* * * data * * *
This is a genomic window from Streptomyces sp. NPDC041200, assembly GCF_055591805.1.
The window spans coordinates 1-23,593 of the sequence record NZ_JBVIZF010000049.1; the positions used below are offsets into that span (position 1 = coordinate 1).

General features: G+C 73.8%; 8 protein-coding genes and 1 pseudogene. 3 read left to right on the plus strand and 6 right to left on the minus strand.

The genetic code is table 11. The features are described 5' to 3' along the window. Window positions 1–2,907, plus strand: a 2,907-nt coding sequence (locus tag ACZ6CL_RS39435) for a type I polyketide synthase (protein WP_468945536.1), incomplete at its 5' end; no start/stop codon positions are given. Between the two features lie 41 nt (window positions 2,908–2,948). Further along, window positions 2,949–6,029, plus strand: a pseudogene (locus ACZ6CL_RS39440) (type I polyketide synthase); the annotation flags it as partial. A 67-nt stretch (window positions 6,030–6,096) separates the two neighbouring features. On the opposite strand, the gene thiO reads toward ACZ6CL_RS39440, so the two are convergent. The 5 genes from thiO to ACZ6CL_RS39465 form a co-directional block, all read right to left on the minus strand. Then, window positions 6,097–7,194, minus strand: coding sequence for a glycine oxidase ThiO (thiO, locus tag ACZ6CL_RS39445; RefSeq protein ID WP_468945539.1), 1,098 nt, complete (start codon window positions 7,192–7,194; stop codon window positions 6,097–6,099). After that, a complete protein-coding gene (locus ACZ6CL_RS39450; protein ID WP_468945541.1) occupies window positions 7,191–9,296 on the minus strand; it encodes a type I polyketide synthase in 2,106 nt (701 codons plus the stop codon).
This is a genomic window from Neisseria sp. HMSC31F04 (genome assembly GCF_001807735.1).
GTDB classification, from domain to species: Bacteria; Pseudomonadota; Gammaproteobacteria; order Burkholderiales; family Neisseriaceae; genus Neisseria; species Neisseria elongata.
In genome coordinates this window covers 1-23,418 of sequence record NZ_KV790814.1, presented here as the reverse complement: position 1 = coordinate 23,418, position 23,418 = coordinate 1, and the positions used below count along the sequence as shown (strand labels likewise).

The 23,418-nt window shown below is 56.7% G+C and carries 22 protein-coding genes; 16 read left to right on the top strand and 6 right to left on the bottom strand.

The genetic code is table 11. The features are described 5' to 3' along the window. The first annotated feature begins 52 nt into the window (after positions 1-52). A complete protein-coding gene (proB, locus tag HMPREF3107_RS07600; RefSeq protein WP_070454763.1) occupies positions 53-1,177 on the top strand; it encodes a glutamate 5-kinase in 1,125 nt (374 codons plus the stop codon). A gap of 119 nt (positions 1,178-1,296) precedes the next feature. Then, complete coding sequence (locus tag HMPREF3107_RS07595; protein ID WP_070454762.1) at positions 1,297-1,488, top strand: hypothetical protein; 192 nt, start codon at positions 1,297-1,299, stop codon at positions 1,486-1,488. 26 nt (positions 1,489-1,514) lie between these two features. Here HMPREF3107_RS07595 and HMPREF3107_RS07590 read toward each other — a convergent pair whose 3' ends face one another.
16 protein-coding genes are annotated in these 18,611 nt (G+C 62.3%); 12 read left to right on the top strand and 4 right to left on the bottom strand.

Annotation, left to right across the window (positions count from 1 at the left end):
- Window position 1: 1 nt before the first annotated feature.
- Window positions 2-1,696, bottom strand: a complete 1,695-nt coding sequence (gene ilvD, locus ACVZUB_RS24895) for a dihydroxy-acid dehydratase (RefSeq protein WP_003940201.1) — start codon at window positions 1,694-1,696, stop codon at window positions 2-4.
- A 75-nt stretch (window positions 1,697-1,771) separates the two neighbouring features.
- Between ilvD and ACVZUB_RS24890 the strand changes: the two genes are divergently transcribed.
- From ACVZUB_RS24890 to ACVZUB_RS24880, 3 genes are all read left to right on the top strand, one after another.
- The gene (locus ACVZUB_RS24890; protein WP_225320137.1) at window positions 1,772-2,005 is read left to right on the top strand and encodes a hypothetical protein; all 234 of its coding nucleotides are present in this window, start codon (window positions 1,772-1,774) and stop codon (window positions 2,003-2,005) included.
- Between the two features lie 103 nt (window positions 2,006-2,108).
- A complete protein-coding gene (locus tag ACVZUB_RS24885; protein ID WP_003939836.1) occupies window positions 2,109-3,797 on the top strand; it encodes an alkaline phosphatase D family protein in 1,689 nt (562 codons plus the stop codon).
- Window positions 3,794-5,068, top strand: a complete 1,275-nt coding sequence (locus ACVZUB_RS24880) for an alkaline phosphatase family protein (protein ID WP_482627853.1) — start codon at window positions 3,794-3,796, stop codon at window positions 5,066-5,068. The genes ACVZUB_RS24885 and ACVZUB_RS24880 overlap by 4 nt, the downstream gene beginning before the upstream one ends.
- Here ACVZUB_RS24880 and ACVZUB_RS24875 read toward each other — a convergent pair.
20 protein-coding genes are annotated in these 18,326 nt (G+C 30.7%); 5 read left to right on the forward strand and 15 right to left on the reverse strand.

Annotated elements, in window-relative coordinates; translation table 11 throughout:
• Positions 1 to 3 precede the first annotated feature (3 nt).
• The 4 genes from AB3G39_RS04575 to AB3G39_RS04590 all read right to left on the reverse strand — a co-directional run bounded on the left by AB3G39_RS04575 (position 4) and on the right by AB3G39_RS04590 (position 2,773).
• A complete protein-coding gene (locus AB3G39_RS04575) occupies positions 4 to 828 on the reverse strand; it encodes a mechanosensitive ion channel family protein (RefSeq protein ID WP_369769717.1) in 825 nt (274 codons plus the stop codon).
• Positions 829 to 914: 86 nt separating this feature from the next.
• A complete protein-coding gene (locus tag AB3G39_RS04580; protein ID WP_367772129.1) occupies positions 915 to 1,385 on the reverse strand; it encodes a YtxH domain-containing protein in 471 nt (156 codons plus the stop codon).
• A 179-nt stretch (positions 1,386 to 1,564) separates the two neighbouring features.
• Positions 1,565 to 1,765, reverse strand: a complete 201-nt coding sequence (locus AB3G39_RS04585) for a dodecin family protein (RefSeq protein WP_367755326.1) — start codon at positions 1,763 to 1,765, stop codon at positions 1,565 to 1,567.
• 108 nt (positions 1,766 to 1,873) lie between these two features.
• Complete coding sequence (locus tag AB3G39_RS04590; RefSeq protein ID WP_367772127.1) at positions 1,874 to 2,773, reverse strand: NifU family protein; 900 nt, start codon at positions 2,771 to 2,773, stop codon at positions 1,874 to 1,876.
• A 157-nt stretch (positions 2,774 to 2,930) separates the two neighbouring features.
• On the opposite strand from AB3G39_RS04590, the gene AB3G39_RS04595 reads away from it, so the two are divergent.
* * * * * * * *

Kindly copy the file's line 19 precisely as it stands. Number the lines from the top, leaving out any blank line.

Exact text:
- A complete protein-coding gene (locus tag ACVZUB_RS24885; protein ID WP_003939836.1) occupies window positions 2,109-3,797 on the top strand; it encodes an alkaline phosphatase D family protein in 1,689 nt (562 codons plus the stop codon).